PARIS:(APS)Nov 30,2015 — President Obama urged his fellow world leaders on Monday to reach a landmark deal to curb global warming before it dooms the planet.
“I come here personally as the leader of world’s biggest economy and second biggest emitter to say that America not only acknowledges its role in climate change but embraces doing something about it,” Obama said.
Speaking at the opening session of a United Nations conference attended by 196 nations, he said the “old” arguments for inaction on (climate change) had been broken.
“One of the enemies we will be fighting at this conference is cynicism. The notion we can’t do anything about climate change,” Obama said.
The conference, which is scheduled to conclude on Dec. 11, aims to reach an accord for reducing man-made greenhouses gases that cause global warming.
Some 151 world leaders converged on the exhibition halls at Le Bourget Airport just outside the French capital amid extraordinarily tight security.
Paris remains on edge in the wake of the Nov. 13 coordinated terrorist attacks by Islamic State militants in Paris that killed 130 people.
Opening the event on Monday, French Foreign Minister Laurent Fabius said that negotiators had only days to finalize an agreement. He said that when the conference ends, he wants to be able to say “our mission is accomplished.”
U.N. climate chief Christina Figueres said in her opening remarks that “never before has a responsibility so great been in the hands of so few. The world is looking to you.”
In his speech, Obama said that he saw “the effects change first hand in Alaska, where the sea is already swallowing villages and eroding shorelines” and “where glaciers are melting at a pace unprecedented in modern times.”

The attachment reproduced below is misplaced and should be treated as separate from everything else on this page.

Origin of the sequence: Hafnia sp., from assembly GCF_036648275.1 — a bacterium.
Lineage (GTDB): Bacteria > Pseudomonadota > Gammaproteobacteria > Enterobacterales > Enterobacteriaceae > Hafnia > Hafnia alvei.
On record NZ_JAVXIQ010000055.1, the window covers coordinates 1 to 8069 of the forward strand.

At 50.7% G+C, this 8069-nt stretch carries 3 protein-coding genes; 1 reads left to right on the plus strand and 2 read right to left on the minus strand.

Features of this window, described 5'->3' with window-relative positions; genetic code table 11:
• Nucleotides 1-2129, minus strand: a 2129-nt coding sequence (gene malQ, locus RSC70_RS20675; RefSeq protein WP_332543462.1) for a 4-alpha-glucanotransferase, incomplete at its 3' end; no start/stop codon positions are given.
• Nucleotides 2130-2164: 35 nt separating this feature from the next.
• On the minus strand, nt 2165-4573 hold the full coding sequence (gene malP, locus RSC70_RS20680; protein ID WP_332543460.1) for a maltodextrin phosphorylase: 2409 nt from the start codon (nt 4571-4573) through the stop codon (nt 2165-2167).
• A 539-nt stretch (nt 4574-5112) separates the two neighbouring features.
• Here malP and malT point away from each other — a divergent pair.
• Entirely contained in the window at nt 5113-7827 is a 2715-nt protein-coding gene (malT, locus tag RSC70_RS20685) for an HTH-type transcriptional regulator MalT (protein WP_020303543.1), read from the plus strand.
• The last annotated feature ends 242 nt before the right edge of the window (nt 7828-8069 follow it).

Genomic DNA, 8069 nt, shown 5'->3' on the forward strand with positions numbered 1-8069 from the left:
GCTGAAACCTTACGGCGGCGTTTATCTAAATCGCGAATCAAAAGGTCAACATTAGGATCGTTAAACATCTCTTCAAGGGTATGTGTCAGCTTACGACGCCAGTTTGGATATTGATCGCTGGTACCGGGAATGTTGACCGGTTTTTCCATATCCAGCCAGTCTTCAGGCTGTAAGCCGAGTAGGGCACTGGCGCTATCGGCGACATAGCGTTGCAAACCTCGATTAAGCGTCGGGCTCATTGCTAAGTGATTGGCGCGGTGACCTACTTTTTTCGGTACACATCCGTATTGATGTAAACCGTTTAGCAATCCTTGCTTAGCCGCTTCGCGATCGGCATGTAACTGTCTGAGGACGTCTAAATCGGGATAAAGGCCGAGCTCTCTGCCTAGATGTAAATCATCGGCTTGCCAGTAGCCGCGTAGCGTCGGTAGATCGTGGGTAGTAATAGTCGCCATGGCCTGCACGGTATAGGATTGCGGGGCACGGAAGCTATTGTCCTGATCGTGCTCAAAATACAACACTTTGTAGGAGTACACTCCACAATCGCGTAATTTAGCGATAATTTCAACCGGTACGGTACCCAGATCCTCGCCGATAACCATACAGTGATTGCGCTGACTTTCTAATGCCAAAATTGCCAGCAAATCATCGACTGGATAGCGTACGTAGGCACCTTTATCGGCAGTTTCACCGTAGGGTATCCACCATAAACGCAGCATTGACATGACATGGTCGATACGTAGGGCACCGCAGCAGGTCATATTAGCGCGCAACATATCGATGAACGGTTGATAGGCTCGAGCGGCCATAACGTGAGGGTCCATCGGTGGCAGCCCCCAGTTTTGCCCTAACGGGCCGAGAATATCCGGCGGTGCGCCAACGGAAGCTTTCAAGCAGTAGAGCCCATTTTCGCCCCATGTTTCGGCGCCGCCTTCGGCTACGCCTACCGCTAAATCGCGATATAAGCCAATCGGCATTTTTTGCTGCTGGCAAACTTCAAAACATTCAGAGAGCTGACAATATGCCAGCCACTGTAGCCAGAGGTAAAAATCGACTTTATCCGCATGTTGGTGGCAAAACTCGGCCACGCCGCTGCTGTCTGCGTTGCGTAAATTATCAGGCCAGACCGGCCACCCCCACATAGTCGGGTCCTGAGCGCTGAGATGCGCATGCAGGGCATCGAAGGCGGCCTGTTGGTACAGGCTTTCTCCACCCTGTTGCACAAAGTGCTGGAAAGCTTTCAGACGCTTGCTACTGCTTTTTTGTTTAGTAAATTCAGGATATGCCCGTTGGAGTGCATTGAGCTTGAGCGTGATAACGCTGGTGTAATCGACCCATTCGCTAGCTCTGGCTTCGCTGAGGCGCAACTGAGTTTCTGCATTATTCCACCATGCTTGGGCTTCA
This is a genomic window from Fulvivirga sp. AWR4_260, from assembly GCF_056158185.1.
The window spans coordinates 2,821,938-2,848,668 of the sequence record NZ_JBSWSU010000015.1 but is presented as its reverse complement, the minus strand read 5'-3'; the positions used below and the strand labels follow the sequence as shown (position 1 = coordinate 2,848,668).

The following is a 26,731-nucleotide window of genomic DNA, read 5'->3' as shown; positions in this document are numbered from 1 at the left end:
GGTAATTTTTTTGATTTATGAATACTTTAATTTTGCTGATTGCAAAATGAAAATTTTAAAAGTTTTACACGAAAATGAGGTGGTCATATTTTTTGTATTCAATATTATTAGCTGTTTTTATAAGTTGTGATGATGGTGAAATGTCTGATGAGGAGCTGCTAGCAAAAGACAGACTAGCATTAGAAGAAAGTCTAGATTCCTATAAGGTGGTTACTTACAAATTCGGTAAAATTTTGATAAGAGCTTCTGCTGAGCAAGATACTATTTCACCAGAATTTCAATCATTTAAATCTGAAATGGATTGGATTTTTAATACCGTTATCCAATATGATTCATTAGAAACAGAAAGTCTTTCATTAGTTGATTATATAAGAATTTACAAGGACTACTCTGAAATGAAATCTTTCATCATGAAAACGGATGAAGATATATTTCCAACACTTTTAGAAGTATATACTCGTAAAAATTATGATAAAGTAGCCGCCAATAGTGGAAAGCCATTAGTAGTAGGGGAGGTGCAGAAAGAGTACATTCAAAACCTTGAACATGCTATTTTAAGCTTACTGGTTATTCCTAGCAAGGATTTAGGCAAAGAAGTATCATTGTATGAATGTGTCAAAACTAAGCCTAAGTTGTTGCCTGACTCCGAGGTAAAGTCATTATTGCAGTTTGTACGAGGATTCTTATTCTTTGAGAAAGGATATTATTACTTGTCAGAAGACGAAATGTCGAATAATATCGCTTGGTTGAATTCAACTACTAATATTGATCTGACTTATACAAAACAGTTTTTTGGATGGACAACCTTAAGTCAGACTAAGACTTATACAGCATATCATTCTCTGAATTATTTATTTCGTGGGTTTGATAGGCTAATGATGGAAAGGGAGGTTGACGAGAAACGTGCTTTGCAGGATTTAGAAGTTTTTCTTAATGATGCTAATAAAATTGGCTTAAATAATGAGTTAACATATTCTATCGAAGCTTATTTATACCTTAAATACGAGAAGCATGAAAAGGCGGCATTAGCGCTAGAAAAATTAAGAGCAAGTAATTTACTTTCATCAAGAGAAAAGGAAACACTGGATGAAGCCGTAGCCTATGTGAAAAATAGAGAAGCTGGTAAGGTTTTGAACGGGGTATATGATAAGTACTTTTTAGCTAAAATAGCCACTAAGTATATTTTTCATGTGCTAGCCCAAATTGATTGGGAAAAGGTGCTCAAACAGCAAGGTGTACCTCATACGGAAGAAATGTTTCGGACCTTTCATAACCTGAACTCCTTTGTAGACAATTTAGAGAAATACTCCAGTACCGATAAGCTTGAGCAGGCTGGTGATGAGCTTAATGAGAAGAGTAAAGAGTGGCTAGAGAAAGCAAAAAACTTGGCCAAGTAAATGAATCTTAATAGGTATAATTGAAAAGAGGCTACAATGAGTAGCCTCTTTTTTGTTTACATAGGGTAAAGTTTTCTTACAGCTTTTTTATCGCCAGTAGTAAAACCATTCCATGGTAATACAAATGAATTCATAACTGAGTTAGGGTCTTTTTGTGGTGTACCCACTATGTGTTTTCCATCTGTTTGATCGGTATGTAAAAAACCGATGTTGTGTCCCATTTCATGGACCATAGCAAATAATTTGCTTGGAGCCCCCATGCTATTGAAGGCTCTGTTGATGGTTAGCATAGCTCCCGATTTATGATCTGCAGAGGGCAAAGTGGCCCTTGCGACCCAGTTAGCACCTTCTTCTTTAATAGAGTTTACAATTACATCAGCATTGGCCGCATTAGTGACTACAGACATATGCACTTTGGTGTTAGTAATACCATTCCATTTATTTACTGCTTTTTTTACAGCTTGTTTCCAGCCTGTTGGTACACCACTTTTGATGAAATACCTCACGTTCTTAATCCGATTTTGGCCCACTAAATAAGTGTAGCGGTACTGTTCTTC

He called his summer trip to Alaska a “preview of one possible future.”
The president added that “we know the truth, that many nations have contributed little to climate change but will be the first to feel its most destructive effects. For some, island nations, climate change is a threat to their very existence.”
David Waskow of the World Resources Institute, an environmental organization, said that Obama’s speech clearly conveyed what’s at stake, particularly for the most vulnerable communities around the world.
“He underscored that the United States is fully committed to leading by example in the fight against climate change at home and here in Paris. His call for cooperation not conflict is one that will resonate around the world,” Waskow said.
Obama arrived in Paris late Sunday night when he paid a surprise visit to the Bataclan theater where 90 people were killed in the attacks on Nov. 13. He placed a white rose at a memorial at the scene.
In his address, he praised Paris for carrying on with the conference despite the attacks and said there was no greater rejection to those who wanted “to tear down the world.”
Earlier on Monday he held bilateral talks with Chinese President Xi Jinping. Obama emphasized the importance of China-U.S. efforts to fight climate change. Their countries are the two biggest greenhouse gas producers.
“Nowhere has our coordination been more necessary and more fruitful”, he said.
China’s president, like Obama, used his speech at the summit to acknowledge that, as the world’s largest emitter, it needed to support developing countries financially and technologically to combat global warming.
French President Francois Hollande connected the fight against global warming to the fight against extremism.
“What is at stake with this climate conference is peace,” he said at the opening of the summit.
“The fight against terrorism and the fight against climate change are two major global challenges we must face,” he said.